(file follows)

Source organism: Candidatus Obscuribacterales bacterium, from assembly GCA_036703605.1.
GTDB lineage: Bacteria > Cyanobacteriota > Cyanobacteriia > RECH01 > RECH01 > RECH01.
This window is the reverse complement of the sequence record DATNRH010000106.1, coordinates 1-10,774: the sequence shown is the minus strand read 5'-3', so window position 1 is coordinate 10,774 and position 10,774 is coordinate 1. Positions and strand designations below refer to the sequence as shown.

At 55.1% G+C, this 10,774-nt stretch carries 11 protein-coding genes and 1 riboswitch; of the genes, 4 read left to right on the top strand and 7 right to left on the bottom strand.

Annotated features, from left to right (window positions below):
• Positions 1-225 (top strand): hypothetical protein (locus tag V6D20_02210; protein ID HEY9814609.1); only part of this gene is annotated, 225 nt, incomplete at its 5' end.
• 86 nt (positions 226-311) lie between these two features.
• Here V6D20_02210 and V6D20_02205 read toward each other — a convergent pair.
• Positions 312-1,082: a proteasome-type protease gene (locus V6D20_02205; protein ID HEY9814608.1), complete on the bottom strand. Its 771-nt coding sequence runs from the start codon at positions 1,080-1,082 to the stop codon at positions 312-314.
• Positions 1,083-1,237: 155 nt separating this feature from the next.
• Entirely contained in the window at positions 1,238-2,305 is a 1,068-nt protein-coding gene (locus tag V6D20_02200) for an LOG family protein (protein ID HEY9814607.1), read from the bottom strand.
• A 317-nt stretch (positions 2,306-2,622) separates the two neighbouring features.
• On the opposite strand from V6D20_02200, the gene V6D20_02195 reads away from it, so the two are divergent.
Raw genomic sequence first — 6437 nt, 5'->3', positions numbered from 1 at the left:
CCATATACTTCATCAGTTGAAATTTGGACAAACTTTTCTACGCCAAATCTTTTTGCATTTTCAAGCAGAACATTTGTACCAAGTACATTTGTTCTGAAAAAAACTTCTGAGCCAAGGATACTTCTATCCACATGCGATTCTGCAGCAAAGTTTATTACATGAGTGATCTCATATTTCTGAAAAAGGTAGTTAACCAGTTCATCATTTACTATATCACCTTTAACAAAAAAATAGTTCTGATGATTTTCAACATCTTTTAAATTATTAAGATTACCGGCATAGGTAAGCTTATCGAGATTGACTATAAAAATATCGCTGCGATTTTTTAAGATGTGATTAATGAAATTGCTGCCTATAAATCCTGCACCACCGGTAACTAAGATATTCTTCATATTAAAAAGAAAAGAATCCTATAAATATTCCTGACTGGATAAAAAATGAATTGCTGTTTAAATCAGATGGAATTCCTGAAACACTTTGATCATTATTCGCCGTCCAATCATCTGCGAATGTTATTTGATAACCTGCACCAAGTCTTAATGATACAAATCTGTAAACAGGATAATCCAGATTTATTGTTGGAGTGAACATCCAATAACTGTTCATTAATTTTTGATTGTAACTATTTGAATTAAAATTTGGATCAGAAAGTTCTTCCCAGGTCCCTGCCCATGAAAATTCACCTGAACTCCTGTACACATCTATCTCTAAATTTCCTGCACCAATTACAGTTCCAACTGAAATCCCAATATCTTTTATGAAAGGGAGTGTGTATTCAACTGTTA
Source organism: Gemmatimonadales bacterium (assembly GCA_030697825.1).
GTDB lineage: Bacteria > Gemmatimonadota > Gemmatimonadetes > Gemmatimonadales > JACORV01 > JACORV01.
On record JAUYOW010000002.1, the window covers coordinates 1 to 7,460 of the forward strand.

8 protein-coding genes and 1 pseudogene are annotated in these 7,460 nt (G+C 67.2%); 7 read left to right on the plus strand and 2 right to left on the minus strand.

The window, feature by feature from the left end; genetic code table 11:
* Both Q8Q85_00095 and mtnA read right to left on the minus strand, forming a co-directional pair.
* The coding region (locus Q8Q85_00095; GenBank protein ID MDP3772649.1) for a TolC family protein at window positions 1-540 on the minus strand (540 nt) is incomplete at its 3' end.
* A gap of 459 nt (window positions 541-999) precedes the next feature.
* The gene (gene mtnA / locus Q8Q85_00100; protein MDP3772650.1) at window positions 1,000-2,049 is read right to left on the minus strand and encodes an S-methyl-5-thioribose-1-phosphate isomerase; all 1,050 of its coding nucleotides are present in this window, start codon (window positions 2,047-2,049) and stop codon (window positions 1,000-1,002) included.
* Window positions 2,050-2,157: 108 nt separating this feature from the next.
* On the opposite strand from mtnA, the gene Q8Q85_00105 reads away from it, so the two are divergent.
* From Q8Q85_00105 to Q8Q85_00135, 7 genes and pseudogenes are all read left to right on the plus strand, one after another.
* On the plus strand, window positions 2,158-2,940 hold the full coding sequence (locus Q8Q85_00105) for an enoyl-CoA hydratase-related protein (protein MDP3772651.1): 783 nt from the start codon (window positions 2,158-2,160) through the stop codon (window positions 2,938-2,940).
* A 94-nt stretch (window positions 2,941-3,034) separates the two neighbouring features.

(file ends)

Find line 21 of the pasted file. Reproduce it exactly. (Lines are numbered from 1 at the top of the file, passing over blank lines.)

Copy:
* Both Q8Q85_00095 and mtnA read right to left on the minus strand, forming a co-directional pair.